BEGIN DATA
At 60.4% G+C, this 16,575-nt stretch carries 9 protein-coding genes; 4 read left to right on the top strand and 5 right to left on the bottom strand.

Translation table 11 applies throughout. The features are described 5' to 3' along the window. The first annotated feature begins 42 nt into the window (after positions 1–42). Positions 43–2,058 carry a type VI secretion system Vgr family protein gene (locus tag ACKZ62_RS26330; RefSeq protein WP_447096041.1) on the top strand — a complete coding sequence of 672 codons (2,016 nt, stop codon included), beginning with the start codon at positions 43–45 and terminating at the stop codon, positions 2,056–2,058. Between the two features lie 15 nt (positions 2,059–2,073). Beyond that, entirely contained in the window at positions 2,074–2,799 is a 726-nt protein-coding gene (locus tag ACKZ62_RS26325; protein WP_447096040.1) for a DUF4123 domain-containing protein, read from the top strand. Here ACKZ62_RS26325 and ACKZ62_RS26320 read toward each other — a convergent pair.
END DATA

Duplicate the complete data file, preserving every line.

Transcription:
At 60.4% G+C, this 16,575-nt stretch carries 9 protein-coding genes; 4 read left to right on the top strand and 5 right to left on the bottom strand.

Translation table 11 applies throughout. The features are described 5' to 3' along the window. The first annotated feature begins 42 nt into the window (after positions 1–42). Positions 43–2,058 carry a type VI secretion system Vgr family protein gene (locus tag ACKZ62_RS26330; RefSeq protein WP_447096041.1) on the top strand — a complete coding sequence of 672 codons (2,016 nt, stop codon included), beginning with the start codon at positions 43–45 and terminating at the stop codon, positions 2,056–2,058. Between the two features lie 15 nt (positions 2,059–2,073). Beyond that, entirely contained in the window at positions 2,074–2,799 is a 726-nt protein-coding gene (locus tag ACKZ62_RS26325; protein WP_447096040.1) for a DUF4123 domain-containing protein, read from the top strand. Here ACKZ62_RS26325 and ACKZ62_RS26320 read toward each other — a convergent pair.